Sunday, June 2, 2019

The Philippine Challenge for a Sustainable Transport Future


Fact: climate change has affected the conditions of most lives on the planet, human and nature alike. It has been proven that, along with other factors, nearly 69 percent of air pollution and greenhouse gas emissions are caused by vehicle usage; modes of transportation that we use every day. While automobiles have made our lives so much more convenient and efficient (traffic, notwithstanding), it has become a detriment to the health and well-being of the planet. Add to that, the Philippines currently ranks 10th in world with the highest number of deaths attributed to air pollution, according to the 2019 State of Global Air report.

The next question is, what to do about it? With the automotive industry being a key economic driver in the Philippines, the pressure to make a change weighs heavy on its shoulders. One of the key measures to reducing greenhouse gas emissions is to look to new technology. In this case, we are talking of the electrification of vehicles and pushing for the usage of hybrid-electric on the streets.


Recognizing that there are quite a number of hurdles to its full implementation, Toyota Motor Philippines spearheaded the first Toyota Hybrid Electric Technology Conference, under the banner theme, “Toward Sustainable Mobility.” The conference brought together the personalities surrounding the effort, including government representatives from the Department of Trade and Industry, and the Bureau of Investments; environment groups, such as Clean Air Asia; leaders from the automotive industry; and a broad media base from both local and regional channels.

Coming from the discussion, here are some things that you need to know about the move toward a more sustainable transport.
  • As of December 2018, there are 4,362 registered EV vehicles in the country, with Toyota being the first automotive brand to make hybrid-electric vehicles locally accessible to the Philippines with the introduction of the second-generation Prius in 2009.
  • In Asia alone, there are 18,000 Toyota HEV vehicles, with Thailand being the biggest market. In the Philippines, the largest number of Toyota Prius vehicles can be found in Tacloban, as a donation from the Japanese government in the wake of Haiyan.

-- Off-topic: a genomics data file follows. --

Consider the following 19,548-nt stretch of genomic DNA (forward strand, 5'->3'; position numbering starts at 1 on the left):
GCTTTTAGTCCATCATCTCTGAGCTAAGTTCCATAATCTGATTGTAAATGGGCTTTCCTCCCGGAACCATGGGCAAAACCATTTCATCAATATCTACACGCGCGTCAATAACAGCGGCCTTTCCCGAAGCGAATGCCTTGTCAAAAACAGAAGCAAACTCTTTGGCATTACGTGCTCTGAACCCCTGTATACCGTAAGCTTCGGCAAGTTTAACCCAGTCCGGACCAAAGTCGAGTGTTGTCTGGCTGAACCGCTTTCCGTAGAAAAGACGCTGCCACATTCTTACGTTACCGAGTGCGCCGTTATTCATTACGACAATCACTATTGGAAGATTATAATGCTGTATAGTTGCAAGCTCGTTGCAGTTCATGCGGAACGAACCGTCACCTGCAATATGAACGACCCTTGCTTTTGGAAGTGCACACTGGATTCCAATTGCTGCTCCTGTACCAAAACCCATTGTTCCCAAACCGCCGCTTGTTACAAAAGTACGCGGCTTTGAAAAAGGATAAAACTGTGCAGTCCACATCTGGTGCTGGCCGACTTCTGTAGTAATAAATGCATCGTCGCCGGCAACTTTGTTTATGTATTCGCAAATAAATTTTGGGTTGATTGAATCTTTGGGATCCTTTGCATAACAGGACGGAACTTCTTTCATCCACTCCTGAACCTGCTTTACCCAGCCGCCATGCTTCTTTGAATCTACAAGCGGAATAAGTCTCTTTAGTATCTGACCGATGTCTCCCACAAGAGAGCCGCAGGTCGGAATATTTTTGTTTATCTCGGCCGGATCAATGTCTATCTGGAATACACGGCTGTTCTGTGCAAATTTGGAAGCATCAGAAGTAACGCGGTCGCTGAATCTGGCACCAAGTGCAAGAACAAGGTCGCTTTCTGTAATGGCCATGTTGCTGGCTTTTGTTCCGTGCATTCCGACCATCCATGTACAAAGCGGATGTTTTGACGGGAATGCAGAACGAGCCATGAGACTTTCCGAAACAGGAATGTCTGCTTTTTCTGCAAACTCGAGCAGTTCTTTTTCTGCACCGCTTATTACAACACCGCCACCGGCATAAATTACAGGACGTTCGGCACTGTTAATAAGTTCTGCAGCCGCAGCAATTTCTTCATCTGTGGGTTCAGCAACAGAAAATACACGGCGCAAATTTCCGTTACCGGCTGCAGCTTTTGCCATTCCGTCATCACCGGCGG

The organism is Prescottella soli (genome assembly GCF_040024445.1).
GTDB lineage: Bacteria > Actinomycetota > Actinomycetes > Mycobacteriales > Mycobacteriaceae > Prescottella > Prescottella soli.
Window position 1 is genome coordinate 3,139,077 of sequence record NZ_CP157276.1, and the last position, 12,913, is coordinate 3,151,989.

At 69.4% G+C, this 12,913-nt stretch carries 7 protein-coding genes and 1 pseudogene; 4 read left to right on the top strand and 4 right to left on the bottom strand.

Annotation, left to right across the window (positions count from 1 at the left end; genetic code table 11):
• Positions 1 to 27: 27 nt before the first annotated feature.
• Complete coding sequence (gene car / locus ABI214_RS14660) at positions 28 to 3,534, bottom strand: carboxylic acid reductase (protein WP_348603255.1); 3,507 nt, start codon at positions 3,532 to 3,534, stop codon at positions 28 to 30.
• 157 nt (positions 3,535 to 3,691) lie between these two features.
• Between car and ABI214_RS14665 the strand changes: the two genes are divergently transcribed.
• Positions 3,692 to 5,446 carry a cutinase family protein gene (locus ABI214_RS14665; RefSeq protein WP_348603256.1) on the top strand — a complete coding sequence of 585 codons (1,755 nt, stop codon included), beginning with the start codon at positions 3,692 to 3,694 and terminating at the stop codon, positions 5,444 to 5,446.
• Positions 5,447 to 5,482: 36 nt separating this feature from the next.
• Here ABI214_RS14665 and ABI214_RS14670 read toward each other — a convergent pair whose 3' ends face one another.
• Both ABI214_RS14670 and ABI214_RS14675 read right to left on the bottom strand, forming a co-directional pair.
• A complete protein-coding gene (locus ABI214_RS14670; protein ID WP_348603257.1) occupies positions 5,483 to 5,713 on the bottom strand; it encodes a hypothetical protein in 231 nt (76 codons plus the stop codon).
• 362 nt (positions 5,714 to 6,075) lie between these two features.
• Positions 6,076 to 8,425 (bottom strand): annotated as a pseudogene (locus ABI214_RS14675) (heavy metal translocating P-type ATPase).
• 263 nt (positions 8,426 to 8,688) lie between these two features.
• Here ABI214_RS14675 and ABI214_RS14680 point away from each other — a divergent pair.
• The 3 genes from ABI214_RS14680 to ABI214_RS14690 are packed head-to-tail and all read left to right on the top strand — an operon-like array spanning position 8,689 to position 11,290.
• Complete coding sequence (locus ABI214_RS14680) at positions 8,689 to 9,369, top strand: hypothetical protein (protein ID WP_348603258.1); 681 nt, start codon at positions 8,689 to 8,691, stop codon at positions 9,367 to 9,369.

• Not including the Japanese donation, TMP has clocked in sales of over 100 units of the Toyota Prius in the last 3 years. The Prius is currently priced at P 2.2 million.
  • There are currently 19 fully-functioning Electric Vehicle (EV) charging stations. As one of the challenges to the effective roll-out of pure electric vehicles, one of the goals for the DTI is to have 200 charging stations installed nationwide, located in SM malls and Shell gasoline stations.
  • Not only is the introduction of hybrid-electric vehicles viewed as a measure to reduce greenhouse gas emissions and mitigate air pollution, it is also being viewed as an economic driver through local EV manufacturing and infrastructure development. Adoption of EV technology starts at the core, with a change in manufacturing policies. Such was the road map for the Toyota Environmental Challenge 2050 (TEC 2050), which was launched in 2015 and earmarked strategies toward establishing steps in sustainable and environmentally sound production processes.
  • While the Department of Environment and Natural Resources (DENR) is encouraging the use of electric or hybrid-electric vehicles, there is no clear policy in the Philippines, unlike our other Asian counterparts like China, Malaysia, and Thailand.
  • There is a lack of awareness as to the benefits of hybrid-electric technology. Motorists view it as a means to save gas, but lose sight of the bigger picture. There are several factors that come into play for an effective strategy, requiring the collaboration between industry, government, and the academe.
  • The move toward hybrid-electric is one of the top priorities of the Philippines’ new inclusive innovation industrial strategy. In fact, according to the projection of the Nomura Research Institute (NRI), if supported correctly, the Philippines can achieve production of 1 million hybrid-electric vehicles by 2027. The Motor Vehicle Development Program under the Board of Investments had also expressed its commitment to align policies to achieve this target.
Words by Gen Tiu.

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